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Old 11-18-2012, 05:14 AM   #46
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Have you figured out the relationship between the ppm in the air volume vs. ppm in the adjacent water? If the room air is at 500 ppm, and conventional wisdom isn't way off, that would correspond to around 3 ppm in the water. But, without that relationship the ppm in the air volume doesn't tell us much. I'm sorry my knowledge isn't sufficient for me to figure out the relationship.
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Old 11-18-2012, 12:22 PM   #47
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Not yet. I think I just need to convert the ppmv to ppmw <- by weight. That's what is used to measure co2 in water.

Last edited by mistergreen; 11-18-2012 at 12:45 PM.. Reason: A
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Old 11-18-2012, 03:26 PM   #48
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Quote:
Originally Posted by Hoppy View Post
Have you figured out the relationship between the ppm in the air volume vs. ppm in the adjacent water? If the room air is at 500 ppm, and conventional wisdom isn't way off, that would correspond to around 3 ppm in the water. But, without that relationship the ppm in the air volume doesn't tell us much. I'm sorry my knowledge isn't sufficient for me to figure out the relationship.
is it as easy as this?

500ppmv = .0005 mole (500/1000000)
.0005 X 44.01 (molar weight of CO2) = .022005 / 1000000 = 2.2005 ppmw

(molar weight/1000 kg/m^3 = ppmw)
1000 kg/m^3 (density of water) = 1000000 mg/l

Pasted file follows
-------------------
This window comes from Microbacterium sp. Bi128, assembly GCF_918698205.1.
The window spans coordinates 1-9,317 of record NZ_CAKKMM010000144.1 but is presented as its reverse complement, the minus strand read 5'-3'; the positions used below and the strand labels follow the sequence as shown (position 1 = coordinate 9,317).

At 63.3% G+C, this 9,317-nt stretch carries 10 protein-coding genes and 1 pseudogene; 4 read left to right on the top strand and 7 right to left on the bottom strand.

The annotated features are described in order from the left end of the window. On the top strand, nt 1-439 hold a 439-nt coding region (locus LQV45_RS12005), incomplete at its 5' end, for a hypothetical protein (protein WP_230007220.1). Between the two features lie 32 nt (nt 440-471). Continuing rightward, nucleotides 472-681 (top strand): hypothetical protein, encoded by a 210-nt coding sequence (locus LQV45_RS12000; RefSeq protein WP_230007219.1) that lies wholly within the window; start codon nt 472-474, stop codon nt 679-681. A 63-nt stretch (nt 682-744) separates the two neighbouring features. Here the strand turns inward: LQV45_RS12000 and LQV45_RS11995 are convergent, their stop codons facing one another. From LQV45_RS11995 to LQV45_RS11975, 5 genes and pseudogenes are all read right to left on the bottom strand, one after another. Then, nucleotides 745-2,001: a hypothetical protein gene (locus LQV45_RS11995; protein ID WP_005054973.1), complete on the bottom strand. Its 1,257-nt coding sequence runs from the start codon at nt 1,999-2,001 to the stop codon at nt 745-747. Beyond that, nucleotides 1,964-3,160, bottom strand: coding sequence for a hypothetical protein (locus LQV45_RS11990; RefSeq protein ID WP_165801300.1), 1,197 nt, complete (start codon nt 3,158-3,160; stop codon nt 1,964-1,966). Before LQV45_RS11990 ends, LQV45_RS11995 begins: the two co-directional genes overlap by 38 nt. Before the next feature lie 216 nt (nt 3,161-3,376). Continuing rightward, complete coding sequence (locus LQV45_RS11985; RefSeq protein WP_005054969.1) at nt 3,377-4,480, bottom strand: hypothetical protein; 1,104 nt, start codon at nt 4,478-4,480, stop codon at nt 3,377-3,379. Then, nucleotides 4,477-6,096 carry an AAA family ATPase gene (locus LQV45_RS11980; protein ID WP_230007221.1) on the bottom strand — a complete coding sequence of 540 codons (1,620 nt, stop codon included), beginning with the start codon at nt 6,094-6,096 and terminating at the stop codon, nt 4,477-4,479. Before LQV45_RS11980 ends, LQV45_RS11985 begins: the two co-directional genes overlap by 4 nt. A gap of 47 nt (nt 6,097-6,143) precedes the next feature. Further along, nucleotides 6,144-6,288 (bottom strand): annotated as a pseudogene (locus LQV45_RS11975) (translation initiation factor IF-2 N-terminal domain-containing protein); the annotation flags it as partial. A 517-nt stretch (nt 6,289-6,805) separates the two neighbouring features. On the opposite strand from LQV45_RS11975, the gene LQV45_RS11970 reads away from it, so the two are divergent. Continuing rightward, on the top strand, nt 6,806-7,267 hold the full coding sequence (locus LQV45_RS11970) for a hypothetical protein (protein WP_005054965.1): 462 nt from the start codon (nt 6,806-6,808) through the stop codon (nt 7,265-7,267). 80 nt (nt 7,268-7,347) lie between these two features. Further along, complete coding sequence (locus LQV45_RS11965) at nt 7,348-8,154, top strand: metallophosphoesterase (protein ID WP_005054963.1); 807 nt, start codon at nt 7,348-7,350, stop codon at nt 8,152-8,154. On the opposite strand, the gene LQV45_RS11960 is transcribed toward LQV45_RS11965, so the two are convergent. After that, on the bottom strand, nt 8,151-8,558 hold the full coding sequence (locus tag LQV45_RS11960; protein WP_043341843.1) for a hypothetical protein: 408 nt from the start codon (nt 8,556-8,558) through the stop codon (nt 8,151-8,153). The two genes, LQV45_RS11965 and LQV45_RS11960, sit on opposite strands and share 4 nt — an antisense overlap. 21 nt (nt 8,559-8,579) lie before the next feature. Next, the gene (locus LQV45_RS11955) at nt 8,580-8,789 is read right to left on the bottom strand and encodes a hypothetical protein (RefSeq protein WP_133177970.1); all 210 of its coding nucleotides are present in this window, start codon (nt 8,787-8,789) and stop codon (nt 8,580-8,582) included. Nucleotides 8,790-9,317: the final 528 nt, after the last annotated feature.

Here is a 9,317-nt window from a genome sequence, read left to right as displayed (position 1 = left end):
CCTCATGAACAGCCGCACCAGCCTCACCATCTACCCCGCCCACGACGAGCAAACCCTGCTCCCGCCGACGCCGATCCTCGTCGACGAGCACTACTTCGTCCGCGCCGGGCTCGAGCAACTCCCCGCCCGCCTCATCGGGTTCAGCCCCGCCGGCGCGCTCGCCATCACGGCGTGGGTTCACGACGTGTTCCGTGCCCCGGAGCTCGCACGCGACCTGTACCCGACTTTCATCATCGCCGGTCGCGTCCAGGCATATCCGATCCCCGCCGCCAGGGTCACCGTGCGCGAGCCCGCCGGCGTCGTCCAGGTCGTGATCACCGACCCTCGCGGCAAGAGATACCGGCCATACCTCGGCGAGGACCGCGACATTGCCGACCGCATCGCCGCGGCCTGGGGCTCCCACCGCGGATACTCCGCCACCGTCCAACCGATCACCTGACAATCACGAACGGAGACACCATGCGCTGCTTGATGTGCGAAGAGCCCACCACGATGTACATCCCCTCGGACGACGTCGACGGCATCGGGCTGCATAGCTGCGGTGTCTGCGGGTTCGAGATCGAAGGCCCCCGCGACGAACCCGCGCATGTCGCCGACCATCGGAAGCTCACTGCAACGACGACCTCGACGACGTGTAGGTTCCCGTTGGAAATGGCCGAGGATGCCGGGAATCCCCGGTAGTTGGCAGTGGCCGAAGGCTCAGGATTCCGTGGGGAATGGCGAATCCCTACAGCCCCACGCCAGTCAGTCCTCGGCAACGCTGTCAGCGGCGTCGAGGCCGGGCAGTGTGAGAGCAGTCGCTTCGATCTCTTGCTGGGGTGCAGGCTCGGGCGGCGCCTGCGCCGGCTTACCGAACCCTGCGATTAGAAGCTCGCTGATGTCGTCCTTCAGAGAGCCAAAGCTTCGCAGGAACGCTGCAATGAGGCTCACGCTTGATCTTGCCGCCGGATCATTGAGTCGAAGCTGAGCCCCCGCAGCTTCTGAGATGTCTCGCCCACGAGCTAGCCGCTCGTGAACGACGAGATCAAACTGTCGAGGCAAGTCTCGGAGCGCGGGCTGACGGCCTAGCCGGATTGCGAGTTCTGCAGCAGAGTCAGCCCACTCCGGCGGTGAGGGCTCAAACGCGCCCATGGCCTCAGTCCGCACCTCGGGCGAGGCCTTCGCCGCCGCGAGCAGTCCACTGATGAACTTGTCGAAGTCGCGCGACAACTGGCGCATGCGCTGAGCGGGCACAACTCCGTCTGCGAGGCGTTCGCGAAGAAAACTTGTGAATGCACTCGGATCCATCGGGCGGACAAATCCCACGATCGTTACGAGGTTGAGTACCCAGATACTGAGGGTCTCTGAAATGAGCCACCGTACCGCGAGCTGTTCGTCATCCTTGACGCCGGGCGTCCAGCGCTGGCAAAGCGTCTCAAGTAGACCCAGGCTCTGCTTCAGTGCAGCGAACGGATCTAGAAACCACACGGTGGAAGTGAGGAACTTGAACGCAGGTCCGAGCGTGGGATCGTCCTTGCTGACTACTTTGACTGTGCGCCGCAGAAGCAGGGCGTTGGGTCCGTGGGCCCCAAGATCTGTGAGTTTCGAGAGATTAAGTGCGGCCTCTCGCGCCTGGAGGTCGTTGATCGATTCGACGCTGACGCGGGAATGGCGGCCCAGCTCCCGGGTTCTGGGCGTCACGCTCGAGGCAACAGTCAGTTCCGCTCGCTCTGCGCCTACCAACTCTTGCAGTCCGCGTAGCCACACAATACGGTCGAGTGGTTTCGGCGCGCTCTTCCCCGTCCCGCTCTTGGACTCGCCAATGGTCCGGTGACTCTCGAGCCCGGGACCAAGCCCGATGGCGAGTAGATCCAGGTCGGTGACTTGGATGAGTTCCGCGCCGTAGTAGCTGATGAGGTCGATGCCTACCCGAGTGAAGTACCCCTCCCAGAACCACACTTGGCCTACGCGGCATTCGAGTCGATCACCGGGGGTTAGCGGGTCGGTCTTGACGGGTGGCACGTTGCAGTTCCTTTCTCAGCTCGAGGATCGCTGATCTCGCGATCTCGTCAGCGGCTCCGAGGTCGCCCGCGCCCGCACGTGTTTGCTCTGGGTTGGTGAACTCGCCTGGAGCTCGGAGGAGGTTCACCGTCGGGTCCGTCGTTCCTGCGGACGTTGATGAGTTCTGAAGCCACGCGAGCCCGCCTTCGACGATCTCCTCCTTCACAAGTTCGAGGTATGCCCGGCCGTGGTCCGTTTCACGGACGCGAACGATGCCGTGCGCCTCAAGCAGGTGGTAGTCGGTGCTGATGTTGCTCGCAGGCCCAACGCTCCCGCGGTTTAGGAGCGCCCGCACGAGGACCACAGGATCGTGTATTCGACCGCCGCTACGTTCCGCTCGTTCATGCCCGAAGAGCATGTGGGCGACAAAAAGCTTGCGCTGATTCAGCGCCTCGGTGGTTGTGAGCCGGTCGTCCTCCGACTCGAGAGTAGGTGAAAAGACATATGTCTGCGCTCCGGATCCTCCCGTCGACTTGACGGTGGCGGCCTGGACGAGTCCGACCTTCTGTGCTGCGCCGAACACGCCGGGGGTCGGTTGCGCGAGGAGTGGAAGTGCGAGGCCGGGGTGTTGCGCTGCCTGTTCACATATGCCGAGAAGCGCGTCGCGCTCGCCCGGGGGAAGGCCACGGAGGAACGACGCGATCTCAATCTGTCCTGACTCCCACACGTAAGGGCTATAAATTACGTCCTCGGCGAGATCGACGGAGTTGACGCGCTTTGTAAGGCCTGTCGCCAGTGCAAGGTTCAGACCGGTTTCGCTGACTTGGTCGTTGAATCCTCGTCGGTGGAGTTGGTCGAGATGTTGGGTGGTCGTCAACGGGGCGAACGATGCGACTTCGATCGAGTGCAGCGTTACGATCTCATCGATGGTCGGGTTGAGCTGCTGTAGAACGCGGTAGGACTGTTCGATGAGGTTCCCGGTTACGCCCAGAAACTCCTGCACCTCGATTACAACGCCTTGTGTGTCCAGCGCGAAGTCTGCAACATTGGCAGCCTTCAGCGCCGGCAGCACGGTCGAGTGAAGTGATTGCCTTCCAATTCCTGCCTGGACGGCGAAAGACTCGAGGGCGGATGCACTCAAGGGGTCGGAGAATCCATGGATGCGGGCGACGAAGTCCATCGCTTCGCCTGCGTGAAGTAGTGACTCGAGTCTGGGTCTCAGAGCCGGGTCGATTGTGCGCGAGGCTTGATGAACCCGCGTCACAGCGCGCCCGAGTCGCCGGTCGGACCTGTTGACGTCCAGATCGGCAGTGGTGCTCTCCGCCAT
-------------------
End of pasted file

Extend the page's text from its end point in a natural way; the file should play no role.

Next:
There are lots of assumptions of course like water density and temperature. If you want absolute accuracy, you have to take those into account.


So if this is right, the tub of tap water has 4.26ppmw of CO2

and my low tech tank this morning has 20.18 ppm of CO2

Last edited by mistergreen; 11-20-2012 at 12:29 PM.. Reason: Fix math
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Old 11-19-2012, 12:48 AM   #49
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That gives the right order of magnitude for ppm of CO2 in water. So, it can't be way off in theory, but it could be ignoring other factors that would alter the ppm. As long as we don't have unusual conditions, like very cold or very hot atmospheric air, very high or very low atmospheric pressure, etc. that should work. (I can't think of any other parameters that might affect it.)

From http://www.350.org/en/node/26 "Since the beginning of human civilization up until about 200 years ago, our atmosphere contained about 275 parts per million of carbon dioxide. Parts per million is simply a way of measuring the concentration of different gases, and means the ratio of the number of carbon dioxide molecules to all of the molecules in the atmosphere."

http://www.xylenepower.com/Carbon%20Dioxide.htm is a very thorough discussion of CO2 in the atmosphere and in water, but it will take me many days to understand much of it.
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Last edited by Hoppy; 11-19-2012 at 01:21 AM.. Reason: add some reference info
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Old 11-19-2012, 02:08 AM   #50
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From looking at the formula, I know for sure the density of water affects the calculation. My simple formula accounts for pure water I believe. SO saltwater or very hard water will be off but hopefully by not too much.

You'd need a combo CO2 sensor and density sensor to figure out true concentrations in water. I wonder if the $2000 CO2 sensor is off as well ... Then why pay $2000!?
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Old 11-19-2012, 03:51 AM   #51
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From Wikipedia: "The density of surface seawater ranges from about 1,020 to 1,029 kgm−3, depending on the temperature and salinity. Deep in the ocean, under high pressure, seawater can reach a density of 1,050 kgm−3 or higher." So, if the ppm of CO2 is directly proportional in some way to water density, even seawater would only introduce a 5% error, which would be a spectacular accuracy.

Over the range of 10C to 30C the density of water varies less than 1%.

I'm inclined to believe that we can ignore water density variations in measuring ppm of CO2 in water.